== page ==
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Mutation induction in directly exposed cells is currently regarded as the main component of the genetic risk of ionizing radiation for humans. However, recent data on the transgenerational increases in mutation rates in the offspring of irradiated parents indicate that the genetic risk could be greater than predicted previously. Here, we have analysed(More)
A mechanistic understanding of carcinogenic genotoxicity is necessary to determine consequences of chemical exposure on human populations and improve health risk assessments. Currently, linear dose-responses are assumed for DNA reactive compounds, ignoring cytoprotective processes that may limit permanent damage. To investigate the biological significance(More)
This report summarizes the discussion, conclusions, and points of consensus of the IWGT Working Group on Quantitative Approaches to Genetic Toxicology Risk Assessment (QWG) based on a meeting in Foz do Iguaçu, Brazil October 31-November 2, 2013. Topics addressed included (1) the need for quantitative dose-response analysis, (2) methods to analyze(More)
Until recently, there has only been a limited amount of data available on the kinetics of mutation induction in the low dose region of exposure. In our publication Doak et al. [S.H. Doak, G.J. Jenkins, G.E. Johnson, E. Quick, E.M. Parry, J.M. Parry, Mechanistic influences for mutation induction curves after exposure to DNA-reactive carcinogens, Cancer Res.(More)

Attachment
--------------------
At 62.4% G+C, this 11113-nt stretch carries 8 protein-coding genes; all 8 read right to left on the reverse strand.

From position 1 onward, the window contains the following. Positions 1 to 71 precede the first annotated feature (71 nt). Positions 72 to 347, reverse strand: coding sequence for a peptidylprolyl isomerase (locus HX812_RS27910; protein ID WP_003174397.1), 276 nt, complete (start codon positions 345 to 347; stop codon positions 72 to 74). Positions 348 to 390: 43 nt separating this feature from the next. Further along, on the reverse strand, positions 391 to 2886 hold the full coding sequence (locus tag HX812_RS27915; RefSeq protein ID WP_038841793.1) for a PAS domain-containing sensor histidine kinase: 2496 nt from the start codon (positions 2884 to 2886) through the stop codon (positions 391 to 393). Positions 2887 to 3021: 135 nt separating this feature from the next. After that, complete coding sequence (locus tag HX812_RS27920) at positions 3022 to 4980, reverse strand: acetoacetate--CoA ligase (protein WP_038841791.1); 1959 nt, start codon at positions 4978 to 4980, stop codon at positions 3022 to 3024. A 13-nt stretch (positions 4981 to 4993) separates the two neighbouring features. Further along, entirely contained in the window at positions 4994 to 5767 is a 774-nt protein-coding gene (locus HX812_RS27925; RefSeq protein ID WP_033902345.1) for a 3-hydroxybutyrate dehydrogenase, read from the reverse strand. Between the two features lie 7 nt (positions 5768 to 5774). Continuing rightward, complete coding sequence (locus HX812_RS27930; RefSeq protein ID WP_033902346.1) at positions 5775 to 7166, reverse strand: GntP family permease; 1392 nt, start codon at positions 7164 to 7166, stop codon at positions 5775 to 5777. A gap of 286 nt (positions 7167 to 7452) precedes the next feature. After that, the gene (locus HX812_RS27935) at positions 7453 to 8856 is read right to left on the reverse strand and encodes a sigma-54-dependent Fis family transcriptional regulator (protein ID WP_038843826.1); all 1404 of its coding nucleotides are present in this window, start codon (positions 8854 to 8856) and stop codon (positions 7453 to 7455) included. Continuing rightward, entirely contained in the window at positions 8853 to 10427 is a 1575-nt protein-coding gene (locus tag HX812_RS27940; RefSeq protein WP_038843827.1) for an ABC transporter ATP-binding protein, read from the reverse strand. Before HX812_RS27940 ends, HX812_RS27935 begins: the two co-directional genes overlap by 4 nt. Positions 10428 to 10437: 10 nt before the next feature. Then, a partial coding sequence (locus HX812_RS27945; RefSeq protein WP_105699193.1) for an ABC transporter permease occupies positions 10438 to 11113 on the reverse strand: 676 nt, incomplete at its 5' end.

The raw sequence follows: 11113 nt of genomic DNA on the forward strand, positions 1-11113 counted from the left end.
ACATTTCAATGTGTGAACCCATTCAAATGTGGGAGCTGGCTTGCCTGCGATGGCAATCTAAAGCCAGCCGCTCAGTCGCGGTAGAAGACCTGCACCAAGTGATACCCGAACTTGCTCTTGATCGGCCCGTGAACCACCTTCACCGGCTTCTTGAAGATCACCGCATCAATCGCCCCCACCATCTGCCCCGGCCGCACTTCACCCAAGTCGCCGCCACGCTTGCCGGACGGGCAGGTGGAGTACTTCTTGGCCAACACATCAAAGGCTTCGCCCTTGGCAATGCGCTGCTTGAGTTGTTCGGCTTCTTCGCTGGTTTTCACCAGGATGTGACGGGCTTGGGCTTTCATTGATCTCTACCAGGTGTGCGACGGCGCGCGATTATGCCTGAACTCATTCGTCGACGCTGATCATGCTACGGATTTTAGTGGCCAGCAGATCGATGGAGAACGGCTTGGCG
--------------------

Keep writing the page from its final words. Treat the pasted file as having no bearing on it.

A complete hazard and risk assessment of any known genotoxin requires the evaluation of the mutagenic, clastogenic and aneugenic potential of the compound. In the case of aneugenic chemicals, mechanism of action (MOA) and quantitative responses may be investigated by studying their effects upon the fidelity of functioning of components of the cell cycle.(More)
A comprehensive evaluation of the genotoxic potential of chemicals requires the assessment of the ability to induce gene mutations and structural chromosome (clastogenic activity) and numerical chromosome (aneugenic activity) aberrations. Aneuploidy is a major cause of human reproductive failure and an important contributor to cancer and it is therefore(More)
In this study, we investigated the applicability of using in vivo mouse micronucleus (MN) data to derive cancer potency information. We also present a new statistical methodology for correlating estimated potencies between in vivo MN tests and cancer studies, which could similarly be used for other systems (e.g. in vitro vs. in vivo genotoxicity tests). The(More)
Genotoxic tolerance to low-level exposure of monofunctional alkylating agents is compound specific, with the mechanism pertaining to alkyl-induced genotoxic threshold response as yet unknown. N-methylpurine DNA glycosylase (MPG), an initiator glycosylase of the base excision repair (BER) pathway, typically repairs alkyl-induced DNA adducts, many of which(More)
The demonstration and acceptance of dose response thresholds for genotoxins may have substantial implications for the setting of safe exposure levels. Here we test the hypothesis that direct-acting DNA reactive agents may exhibit thresholded dose responses. We examine the potential mechanisms involved in such thresholded responses, particularly in relation(More)
This is the second of two reports from the International Workshops on Genotoxicity Testing (IWGT) Working Group on Quantitative Approaches to Genetic Toxicology Risk Assessment (the QWG). The first report summarized the discussions and recommendations of the QWG related to the need for quantitative dose-response analysis of genetic toxicology data, the(More)